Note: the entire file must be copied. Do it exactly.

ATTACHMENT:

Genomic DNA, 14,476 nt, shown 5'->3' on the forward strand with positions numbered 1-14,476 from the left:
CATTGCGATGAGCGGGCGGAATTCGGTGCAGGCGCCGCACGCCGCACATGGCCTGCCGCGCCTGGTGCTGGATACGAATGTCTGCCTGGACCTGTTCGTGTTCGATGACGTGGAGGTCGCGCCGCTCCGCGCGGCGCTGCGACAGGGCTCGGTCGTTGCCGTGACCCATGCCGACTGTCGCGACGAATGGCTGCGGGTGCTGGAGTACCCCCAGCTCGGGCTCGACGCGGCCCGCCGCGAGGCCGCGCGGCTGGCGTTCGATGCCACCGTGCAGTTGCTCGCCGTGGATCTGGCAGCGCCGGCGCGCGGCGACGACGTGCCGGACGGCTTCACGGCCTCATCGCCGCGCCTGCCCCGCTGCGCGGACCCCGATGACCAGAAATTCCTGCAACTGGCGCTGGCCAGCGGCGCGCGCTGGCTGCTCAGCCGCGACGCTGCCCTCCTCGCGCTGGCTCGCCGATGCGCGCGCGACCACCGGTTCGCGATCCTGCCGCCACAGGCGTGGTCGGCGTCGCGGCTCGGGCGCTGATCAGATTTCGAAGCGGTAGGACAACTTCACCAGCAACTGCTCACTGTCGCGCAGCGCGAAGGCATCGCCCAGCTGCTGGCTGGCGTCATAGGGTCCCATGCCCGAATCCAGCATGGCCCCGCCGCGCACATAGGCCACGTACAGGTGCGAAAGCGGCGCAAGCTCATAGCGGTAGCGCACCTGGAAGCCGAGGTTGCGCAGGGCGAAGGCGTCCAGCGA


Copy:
Genomic DNA, 14,476 nt, shown 5'->3' on the forward strand with positions numbered 1-14,476 from the left:
CATTGCGATGAGCGGGCGGAATTCGGTGCAGGCGCCGCACGCCGCACATGGCCTGCCGCGCCTGGTGCTGGATACGAATGTCTGCCTGGACCTGTTCGTGTTCGATGACGTGGAGGTCGCGCCGCTCCGCGCGGCGCTGCGACAGGGCTCGGTCGTTGCCGTGACCCATGCCGACTGTCGCGACGAATGGCTGCGGGTGCTGGAGTACCCCCAGCTCGGGCTCGACGCGGCCCGCCGCGAGGCCGCGCGGCTGGCGTTCGATGCCACCGTGCAGTTGCTCGCCGTGGATCTGGCAGCGCCGGCGCGCGGCGACGACGTGCCGGACGGCTTCACGGCCTCATCGCCGCGCCTGCCCCGCTGCGCGGACCCCGATGACCAGAAATTCCTGCAACTGGCGCTGGCCAGCGGCGCGCGCTGGCTGCTCAGCCGCGACGCTGCCCTCCTCGCGCTGGCTCGCCGATGCGCGCGCGACCACCGGTTCGCGATCCTGCCGCCACAGGCGTGGTCGGCGTCGCGGCTCGGGCGCTGATCAGATTTCGAAGCGGTAGGACAACTTCACCAGCAACTGCTCACTGTCGCGCAGCGCGAAGGCATCGCCCAGCTGCTGGCTGGCGTCATAGGGTCCCATGCCCGAATCCAGCATGGCCCCGCCGCGCACATAGGCCACGTACAGGTGCGAAAGCGGCGCAAGCTCATAGCGGTAGCGCACCTGGAAGCCGAGGTTGCGCAGGGCGAAGGCGTCCAGCGA